There’s been so much back-and-forth about Ginny and Mike. Is this a will-they-won’t-they kind of relationship? Is it strictly a mentor-mentee thing? Ginny’s clearly nervous about Mike leaving, but why? When it looked like Mike wouldn’t play his last game for the Padres because of the terms of the trade, Ginny used her influence on the cameraman so the fans would get excited and force Al to put Mike in. I’m not sure Ginny would’ve done that for Blip, who would’ve been the best choice of team captain after Mike’s departure, and he’s her best friend.

Anyway, Mike gets to play his last game. He steps to the plate and strikes out. Not the kind of note he wanted to go out on, but his fans love him nonetheless. He chokes up as he raises his cap, but he doesn’t want to say good-bye to his teammates. He tells Ginny he’s sorry her poster boy let her down, and Ginny dismisses his self-deprecation. She was hoping he’d at least meet everyone for drinks, but he said no, so she went on her date with Noah. When Ginny gets the text from Mike, it doesn’t take long for her to excuse herself, but when she arrives at the bar, it’s just him, who does a lovely double-take at the sight of her.

The two share a beer and joke about what they’ll miss about each other. He won’t miss her feminist rants and she won’t miss his crankiness. Sure, you two, keep lying to yourselves. Mike has an early flight to Chicago in the morning, so they head out. They hug one last time and the hug goes on a little too long. They break away, then lean in again for what will surely be the hottest kiss of their lives, but Mike’s phone rings. It’s Oscar. The trade is off. Mike and Ginny step away from each other. Nooooo!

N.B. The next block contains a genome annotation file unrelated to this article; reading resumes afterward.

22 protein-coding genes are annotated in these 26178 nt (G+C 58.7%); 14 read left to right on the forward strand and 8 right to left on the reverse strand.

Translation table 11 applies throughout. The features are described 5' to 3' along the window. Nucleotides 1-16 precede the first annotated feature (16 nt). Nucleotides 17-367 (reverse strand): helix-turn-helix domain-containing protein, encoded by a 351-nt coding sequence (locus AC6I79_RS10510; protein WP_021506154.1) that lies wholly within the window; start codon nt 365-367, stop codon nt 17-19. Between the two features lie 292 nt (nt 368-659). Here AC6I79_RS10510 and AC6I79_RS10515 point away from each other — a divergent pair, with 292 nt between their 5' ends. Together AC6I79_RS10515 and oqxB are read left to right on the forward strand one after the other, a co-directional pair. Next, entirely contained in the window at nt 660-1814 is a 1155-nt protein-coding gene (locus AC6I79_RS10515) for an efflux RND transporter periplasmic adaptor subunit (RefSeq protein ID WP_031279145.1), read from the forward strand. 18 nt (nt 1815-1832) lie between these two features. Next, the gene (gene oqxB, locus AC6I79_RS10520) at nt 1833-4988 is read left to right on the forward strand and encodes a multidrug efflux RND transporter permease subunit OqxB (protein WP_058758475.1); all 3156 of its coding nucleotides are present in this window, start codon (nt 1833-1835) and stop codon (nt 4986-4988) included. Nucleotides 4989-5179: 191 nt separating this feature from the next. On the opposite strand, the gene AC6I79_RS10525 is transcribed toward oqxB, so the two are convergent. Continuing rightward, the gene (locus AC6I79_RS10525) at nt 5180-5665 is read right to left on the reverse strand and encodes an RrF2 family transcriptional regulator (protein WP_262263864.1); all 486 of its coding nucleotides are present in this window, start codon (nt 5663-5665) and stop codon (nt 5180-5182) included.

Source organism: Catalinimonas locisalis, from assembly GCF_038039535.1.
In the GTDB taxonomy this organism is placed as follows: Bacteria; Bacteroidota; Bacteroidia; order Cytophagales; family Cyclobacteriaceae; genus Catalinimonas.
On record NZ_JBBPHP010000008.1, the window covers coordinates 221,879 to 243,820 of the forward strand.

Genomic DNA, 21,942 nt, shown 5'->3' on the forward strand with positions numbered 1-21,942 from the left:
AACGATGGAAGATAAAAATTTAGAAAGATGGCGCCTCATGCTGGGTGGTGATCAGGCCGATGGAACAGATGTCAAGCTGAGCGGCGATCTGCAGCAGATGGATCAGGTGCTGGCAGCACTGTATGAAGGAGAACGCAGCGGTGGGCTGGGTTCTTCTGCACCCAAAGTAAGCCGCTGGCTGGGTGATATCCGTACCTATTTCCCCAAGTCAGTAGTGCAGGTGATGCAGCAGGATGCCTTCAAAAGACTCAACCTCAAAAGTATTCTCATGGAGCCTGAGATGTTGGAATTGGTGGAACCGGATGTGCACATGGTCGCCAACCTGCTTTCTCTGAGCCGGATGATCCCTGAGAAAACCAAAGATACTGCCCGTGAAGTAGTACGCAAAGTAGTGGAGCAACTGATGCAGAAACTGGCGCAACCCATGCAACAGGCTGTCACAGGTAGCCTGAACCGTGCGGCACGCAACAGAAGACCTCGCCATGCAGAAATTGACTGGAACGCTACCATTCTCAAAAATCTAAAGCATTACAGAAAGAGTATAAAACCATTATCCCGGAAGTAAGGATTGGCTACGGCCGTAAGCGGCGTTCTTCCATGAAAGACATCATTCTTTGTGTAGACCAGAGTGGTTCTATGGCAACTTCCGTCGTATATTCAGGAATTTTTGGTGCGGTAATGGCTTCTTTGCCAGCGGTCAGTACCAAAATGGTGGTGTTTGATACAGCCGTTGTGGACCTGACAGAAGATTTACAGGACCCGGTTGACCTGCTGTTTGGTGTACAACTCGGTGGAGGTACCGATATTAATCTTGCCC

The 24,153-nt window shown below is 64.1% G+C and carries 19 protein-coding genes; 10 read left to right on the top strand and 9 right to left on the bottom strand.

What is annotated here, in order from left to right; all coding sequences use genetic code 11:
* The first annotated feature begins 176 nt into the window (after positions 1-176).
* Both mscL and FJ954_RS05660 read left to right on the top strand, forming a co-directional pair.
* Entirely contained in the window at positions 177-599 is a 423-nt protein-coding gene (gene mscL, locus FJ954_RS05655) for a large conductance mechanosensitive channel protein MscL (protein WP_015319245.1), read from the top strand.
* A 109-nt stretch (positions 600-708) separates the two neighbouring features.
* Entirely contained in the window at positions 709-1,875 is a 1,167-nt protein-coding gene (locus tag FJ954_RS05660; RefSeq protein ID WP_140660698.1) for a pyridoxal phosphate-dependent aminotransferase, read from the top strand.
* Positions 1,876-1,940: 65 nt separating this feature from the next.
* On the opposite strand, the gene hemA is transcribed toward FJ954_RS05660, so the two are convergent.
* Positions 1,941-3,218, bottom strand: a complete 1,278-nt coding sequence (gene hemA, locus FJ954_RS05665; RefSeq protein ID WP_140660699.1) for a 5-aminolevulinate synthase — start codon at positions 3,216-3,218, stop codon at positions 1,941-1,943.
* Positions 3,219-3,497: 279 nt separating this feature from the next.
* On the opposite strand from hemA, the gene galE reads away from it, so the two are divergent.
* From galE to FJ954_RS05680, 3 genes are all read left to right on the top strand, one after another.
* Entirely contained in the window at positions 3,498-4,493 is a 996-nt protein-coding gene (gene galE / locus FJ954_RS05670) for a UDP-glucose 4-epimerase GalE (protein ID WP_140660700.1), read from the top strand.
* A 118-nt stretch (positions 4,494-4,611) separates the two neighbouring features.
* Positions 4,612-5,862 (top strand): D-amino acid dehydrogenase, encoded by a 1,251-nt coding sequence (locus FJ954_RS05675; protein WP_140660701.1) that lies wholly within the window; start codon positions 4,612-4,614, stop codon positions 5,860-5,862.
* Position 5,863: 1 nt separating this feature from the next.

No one wanted Mike to leave. He’s good for the team. He could finally lead the Padres to a ring and Livan needs to learn from Mike’s wisdom, so Oscar forced Charlie’s hand to walk back the deal. But what happens to Bawson? When they thought they were saying good-bye, they were willing to give in to their attraction, but now that they’ll continue to be teammates, the situation could get sticky. Is Noah still an option? He doesn’t seem like he’s going to go away, and Ginny was having a good time with him. I agree with Blip that Ginny needs something other than baseball in her life; having a billionaire to date could be just the thing to keep her balanced.

While Ginny and Mike are figuring things out, Amelia is still trying to prevent Will from taking advantage of Ginny and Evelyn with his restaurant deal. At first, Evelyn is all in. She wants to pursue her dream of entrepreneurship, but she quickly finds a $72,000 discrepancy in the budget Will gives her. He explains it all away smoothly, claiming a separate ledger for publicity and kitchen equipment, but Evelyn knows something is fishy. It’s not just her investment on the line — it’s her family’s money. Let’s not forget that earlier, Noah tells Ginny that investing in restaurants is a terrible idea. They fold more quickly than startups do. The episode ends with Evelyn reaching out to Amelia to get help. In next week’s season finale, let’s hope they can get Will out of Ginny’s pockets with as little damage as possible.

Pitch Recap: Poster Boy